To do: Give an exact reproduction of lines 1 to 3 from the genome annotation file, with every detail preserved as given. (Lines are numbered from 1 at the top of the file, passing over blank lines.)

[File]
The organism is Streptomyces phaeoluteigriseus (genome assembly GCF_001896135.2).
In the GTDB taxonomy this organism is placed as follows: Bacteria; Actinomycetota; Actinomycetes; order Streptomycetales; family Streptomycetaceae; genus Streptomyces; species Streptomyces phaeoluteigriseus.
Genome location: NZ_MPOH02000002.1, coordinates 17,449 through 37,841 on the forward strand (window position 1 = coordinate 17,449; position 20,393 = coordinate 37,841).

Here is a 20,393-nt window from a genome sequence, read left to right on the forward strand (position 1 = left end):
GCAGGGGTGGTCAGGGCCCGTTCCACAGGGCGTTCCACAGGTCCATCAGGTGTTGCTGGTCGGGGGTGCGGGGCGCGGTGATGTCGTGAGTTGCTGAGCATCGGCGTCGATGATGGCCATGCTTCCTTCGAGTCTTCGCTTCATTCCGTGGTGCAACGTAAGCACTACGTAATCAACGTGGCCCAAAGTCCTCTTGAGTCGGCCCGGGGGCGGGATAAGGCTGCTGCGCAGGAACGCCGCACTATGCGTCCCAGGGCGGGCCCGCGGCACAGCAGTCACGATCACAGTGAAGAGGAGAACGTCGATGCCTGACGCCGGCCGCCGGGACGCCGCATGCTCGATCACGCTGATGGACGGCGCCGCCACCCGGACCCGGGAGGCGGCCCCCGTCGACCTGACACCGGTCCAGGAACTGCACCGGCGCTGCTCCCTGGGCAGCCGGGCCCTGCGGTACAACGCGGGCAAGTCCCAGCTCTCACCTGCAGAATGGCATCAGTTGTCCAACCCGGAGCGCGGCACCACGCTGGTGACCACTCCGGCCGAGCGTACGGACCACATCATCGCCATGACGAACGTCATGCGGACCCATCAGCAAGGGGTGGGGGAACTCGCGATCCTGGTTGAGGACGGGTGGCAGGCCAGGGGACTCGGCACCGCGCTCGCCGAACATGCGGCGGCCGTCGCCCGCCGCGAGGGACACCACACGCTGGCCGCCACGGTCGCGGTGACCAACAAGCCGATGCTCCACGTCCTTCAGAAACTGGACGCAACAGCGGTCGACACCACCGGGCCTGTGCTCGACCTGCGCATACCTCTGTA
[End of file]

The organism is Streptomyces phaeoluteigriseus (genome assembly GCF_001896135.2).
In the GTDB taxonomy this organism is placed as follows: Bacteria; Actinomycetota; Actinomycetes; order Streptomycetales; family Streptomycetaceae; genus Streptomyces; species Streptomyces phaeoluteigriseus.
Genome location: NZ_MPOH02000002.1, coordinates 17,449 through 37,841 on the forward strand (window position 1 = coordinate 17,449; position 20,393 = coordinate 37,841).